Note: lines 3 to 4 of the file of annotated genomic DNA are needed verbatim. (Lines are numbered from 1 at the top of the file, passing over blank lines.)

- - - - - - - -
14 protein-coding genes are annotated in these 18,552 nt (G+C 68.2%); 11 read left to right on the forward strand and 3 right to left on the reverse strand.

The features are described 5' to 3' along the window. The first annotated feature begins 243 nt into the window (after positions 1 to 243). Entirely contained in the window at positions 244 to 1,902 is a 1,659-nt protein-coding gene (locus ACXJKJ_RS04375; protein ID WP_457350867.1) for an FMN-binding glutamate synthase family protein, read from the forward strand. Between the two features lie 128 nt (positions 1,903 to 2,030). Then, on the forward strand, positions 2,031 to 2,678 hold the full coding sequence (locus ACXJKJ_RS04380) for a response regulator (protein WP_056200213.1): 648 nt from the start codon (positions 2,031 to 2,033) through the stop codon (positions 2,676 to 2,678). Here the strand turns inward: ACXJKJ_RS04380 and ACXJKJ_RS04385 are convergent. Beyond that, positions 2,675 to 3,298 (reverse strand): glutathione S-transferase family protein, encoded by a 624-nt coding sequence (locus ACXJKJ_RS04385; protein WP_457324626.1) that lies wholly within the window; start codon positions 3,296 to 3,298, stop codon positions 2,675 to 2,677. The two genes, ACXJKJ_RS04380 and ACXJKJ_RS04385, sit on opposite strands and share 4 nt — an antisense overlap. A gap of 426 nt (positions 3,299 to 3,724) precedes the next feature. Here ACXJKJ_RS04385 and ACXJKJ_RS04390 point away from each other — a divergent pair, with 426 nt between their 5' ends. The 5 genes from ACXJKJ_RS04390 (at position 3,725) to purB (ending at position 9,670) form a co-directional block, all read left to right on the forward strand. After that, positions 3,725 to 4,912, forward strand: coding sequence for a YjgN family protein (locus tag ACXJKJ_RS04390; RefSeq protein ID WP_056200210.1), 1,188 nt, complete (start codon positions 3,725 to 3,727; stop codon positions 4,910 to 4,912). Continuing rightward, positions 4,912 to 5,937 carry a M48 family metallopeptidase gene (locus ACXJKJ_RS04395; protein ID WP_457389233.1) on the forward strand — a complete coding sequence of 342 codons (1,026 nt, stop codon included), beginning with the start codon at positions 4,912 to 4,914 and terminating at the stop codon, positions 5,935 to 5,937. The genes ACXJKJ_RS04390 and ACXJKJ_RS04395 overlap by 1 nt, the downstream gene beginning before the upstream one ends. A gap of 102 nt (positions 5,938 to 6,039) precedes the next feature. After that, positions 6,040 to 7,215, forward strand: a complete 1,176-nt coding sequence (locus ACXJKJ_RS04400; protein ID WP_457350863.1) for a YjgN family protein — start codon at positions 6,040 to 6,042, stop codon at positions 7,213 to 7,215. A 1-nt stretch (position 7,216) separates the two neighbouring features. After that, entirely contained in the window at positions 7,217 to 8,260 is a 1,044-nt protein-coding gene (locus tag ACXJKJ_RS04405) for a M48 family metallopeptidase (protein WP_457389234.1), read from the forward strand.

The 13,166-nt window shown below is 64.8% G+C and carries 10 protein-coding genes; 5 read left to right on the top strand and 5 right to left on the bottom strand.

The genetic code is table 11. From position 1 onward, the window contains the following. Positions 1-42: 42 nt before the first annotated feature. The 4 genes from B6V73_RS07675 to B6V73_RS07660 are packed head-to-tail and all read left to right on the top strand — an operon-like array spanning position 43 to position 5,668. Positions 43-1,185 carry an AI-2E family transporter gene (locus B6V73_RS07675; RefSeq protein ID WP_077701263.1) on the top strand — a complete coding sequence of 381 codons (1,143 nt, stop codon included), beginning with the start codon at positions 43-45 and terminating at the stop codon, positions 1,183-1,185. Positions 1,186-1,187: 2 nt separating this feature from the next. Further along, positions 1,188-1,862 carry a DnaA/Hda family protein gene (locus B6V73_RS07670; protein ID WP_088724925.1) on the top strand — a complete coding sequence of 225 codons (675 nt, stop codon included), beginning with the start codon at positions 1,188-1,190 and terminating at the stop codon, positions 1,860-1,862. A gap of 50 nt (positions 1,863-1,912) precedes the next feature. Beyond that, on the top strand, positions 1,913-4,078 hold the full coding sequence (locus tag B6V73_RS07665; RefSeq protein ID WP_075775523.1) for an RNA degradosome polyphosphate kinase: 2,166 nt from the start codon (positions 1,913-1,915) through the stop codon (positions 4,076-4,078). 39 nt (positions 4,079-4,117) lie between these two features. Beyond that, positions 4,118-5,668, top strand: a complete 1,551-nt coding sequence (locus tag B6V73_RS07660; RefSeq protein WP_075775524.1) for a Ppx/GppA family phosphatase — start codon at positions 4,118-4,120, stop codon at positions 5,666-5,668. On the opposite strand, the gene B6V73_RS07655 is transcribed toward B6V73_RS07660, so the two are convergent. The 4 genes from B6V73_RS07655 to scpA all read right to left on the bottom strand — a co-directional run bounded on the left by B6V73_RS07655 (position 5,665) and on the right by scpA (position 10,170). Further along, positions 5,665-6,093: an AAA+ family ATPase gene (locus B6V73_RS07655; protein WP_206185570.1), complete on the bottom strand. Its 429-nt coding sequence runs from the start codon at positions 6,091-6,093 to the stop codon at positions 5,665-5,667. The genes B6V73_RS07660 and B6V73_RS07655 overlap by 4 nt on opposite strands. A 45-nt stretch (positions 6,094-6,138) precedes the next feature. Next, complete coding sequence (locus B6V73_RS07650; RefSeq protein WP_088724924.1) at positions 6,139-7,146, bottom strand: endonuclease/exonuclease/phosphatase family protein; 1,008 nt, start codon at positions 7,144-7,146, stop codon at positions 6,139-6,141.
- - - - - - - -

The 13,166-nt window shown below is 64.8% G+C and carries 10 protein-coding genes; 5 read left to right on the top strand and 5 right to left on the bottom strand.

The genetic code is table 11. From position 1 onward, the window contains the following. Positions 1-42: 42 nt before the first annotated feature. The 4 genes from B6V73_RS07675 to B6V73_RS07660 are packed head-to-tail and all read left to right on the top strand — an operon-like array spanning position 43 to position 5,668. Positions 43-1,185 carry an AI-2E family transporter gene (locus B6V73_RS07675; RefSeq protein ID WP_077701263.1) on the top strand — a complete coding sequence of 381 codons (1,143 nt, stop codon included), beginning with the start codon at positions 43-45 and terminating at the stop codon, positions 1,183-1,185. Positions 1,186-1,187: 2 nt separating this feature from the next. Further along, positions 1,188-1,862 carry a DnaA/Hda family protein gene (locus B6V73_RS07670; protein ID WP_088724925.1) on the top strand — a complete coding sequence of 225 codons (675 nt, stop codon included), beginning with the start codon at positions 1,188-1,190 and terminating at the stop codon, positions 1,860-1,862. A gap of 50 nt (positions 1,863-1,912) precedes the next feature. Beyond that, on the top strand, positions 1,913-4,078 hold the full coding sequence (locus tag B6V73_RS07665; RefSeq protein ID WP_075775523.1) for an RNA degradosome polyphosphate kinase: 2,166 nt from the start codon (positions 1,913-1,915) through the stop codon (positions 4,076-4,078). 39 nt (positions 4,079-4,117) lie between these two features. Beyond that, positions 4,118-5,668, top strand: a complete 1,551-nt coding sequence (locus tag B6V73_RS07660; RefSeq protein WP_075775524.1) for a Ppx/GppA family phosphatase — start codon at positions 4,118-4,120, stop codon at positions 5,666-5,668. On the opposite strand, the gene B6V73_RS07655 is transcribed toward B6V73_RS07660, so the two are convergent. The 4 genes from B6V73_RS07655 to scpA all read right to left on the bottom strand — a co-directional run bounded on the left by B6V73_RS07655 (position 5,665) and on the right by scpA (position 10,170). Further along, positions 5,665-6,093: an AAA+ family ATPase gene (locus B6V73_RS07655; protein WP_206185570.1), complete on the bottom strand. Its 429-nt coding sequence runs from the start codon at positions 6,091-6,093 to the stop codon at positions 5,665-5,667. The genes B6V73_RS07660 and B6V73_RS07655 overlap by 4 nt on opposite strands. A 45-nt stretch (positions 6,094-6,138) precedes the next feature. Next, complete coding sequence (locus B6V73_RS07650; RefSeq protein WP_088724924.1) at positions 6,139-7,146, bottom strand: endonuclease/exonuclease/phosphatase family protein; 1,008 nt, start codon at positions 7,144-7,146, stop codon at positions 6,139-6,141.